Imagine waking up one morning feeling unwell, prompting you to seek medical attention. Upon arriving at the clinic, the medic might inquire, “Is there something that’s bothering you?” to which you would respond, “Since this morning, I’ve been experiencing a stomachache.” The medic’s next question could be, “What was the last thing you ate?” You then proceed to describe the delightful dinner you had the previous night. After a series of questions, the medic informs you that you simply have minor indigestion due to overeating and prescribes treatment for the stomachache. The medic arrives at this diagnosis based on their experience with similar symptoms and expert knowledge, leading them to infer that it is just indigestion.
This technique mirrors the approach employed in constructing classification and regression trees, where we possess the values of certain predictor variables (the symptoms) and a target variable of interest (the disease). The primary objective is to determine a function that takes these predictors as input and infers the value of the target variable.
Both regression and classification trees achieve this through the following process: The entire predictor space forms the root of the tree, which is then divided into distinct regions. Each region is subdivided into subregions, continuing until a specified stopping rule is applied. The partitioning within a cell is determined by maximising a chosen splitting criterion. While various splitting criteria exist in the literature, the most popular one is the CART split criterion. This criterion aims to attain homogeneity in the values of the target variable within each cell while simultaneously striving for the most significant disparity between cells.
What is a random forest?
A random forest consists of multiple randomised trees. The randomization between these trees can be achieved in various ways, but the most common approach involves two distinct parts of the algorithm. First, before constructing a tree, the observations are randomly subsampled, and only the selected observations are used for building that particular tree.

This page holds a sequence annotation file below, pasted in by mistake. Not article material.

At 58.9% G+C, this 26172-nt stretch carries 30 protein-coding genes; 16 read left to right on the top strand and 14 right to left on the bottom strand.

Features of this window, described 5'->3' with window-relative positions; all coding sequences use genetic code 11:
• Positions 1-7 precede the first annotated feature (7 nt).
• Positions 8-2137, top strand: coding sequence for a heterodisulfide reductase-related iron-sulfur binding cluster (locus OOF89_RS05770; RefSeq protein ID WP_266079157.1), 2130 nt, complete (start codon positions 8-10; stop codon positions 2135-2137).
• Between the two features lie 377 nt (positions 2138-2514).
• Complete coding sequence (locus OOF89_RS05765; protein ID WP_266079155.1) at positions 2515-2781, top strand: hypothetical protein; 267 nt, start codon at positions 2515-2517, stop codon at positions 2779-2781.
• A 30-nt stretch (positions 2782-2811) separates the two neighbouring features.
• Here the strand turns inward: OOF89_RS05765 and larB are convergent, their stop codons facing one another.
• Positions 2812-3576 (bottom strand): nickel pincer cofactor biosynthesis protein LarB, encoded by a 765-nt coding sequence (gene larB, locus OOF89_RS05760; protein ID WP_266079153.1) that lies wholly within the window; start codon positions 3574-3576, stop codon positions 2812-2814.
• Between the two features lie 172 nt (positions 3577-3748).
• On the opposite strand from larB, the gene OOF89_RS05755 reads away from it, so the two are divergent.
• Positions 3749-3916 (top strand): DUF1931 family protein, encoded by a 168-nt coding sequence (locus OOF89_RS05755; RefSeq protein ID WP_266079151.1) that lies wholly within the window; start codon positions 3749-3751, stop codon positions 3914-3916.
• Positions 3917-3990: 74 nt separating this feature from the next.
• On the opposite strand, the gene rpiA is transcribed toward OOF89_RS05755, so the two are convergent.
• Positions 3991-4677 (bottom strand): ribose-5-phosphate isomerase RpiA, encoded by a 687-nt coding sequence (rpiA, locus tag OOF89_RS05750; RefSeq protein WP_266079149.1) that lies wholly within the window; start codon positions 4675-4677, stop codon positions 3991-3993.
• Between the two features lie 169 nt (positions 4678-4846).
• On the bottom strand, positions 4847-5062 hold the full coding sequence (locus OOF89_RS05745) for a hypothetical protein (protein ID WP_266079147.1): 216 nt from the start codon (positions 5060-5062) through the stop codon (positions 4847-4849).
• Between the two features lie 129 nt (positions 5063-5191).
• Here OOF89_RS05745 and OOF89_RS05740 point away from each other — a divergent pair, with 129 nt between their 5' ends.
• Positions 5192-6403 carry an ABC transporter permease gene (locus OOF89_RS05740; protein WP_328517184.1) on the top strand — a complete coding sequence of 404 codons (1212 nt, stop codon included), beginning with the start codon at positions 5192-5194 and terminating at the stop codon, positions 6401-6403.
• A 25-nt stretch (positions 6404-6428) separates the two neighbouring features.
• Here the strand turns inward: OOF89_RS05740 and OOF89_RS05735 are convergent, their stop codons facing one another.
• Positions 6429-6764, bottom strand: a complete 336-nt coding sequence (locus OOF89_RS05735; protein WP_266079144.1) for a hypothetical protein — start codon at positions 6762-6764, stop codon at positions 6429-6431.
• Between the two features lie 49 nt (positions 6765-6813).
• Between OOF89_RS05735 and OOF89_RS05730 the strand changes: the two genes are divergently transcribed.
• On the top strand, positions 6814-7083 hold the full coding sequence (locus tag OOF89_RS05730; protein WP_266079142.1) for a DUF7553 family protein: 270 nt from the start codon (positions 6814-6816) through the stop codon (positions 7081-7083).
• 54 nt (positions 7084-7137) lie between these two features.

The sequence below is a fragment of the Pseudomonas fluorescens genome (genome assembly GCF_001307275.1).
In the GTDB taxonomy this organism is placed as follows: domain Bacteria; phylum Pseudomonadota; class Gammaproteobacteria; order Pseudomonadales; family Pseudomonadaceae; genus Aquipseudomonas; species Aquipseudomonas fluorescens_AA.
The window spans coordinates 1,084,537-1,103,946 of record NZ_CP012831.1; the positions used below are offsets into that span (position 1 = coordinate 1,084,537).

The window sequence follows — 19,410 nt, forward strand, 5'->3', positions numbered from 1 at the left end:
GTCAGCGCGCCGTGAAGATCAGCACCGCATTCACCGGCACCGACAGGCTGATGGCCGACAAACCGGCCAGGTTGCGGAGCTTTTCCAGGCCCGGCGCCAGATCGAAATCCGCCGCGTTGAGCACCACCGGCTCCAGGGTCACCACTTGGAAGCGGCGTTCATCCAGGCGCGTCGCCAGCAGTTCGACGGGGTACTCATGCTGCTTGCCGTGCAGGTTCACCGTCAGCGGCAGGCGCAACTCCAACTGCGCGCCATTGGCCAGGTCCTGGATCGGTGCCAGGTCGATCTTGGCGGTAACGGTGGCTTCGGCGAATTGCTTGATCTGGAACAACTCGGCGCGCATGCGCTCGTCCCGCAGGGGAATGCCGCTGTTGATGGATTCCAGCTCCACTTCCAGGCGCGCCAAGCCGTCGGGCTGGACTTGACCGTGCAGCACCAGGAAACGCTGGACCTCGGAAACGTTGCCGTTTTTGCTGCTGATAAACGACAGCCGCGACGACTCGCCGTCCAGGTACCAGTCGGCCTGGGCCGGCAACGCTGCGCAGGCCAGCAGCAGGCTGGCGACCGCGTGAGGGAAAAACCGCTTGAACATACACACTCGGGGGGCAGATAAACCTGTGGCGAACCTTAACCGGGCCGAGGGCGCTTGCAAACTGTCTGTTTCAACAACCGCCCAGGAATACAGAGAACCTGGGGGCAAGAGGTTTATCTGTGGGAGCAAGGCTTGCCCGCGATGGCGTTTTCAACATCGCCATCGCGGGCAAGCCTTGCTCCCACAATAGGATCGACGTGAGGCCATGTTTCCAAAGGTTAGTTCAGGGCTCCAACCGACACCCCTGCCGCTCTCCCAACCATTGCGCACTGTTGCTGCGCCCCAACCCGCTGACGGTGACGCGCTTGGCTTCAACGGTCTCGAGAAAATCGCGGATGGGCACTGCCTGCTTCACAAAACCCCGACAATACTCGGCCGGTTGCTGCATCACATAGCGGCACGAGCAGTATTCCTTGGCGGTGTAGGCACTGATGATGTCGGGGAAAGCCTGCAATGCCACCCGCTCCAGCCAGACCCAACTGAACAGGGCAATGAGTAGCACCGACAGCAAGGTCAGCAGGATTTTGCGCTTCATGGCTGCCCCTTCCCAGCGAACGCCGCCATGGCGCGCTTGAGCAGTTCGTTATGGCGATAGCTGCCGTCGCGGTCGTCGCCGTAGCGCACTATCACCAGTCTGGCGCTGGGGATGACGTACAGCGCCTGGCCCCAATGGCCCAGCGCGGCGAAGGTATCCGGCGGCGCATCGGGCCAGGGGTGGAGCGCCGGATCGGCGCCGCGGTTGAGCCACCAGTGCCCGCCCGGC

Second, whenever a cell is split during the tree’s construction, the splitting criterion is maximised by considering only a subset of randomly chosen directions. To extend this analogy, if we think of a single tree as a medic, then a random forest would be akin to the collective opinion of several medics, each offering their observations and perspectives.
An issue arises when certain observations have missing values for some predictor variables, akin to responding “I don’t know” to specific questions posed by the medic in our analogy. We suggest adapting the splitting criterion to accommodate incomplete observations to address this. The concept behind this approach is straightforward: each time we split a cell, we assign observations with missing values to the subcell that maximises the criterion.
In our analogy, we referred to a missing value as the equivalent of responding “I don’t know” to a question. However, missing values can arise from various scenarios, such as refusing to answer certain questions. Interestingly, the reason behind the missing data is as crucial as the missing data itself. There is a distinction between someone unintentionally omitting to answer a survey question and someone consciously deciding not to provide an answer. This connection between the data and the reason for the missingness is what we refer to as the data-missing mechanism.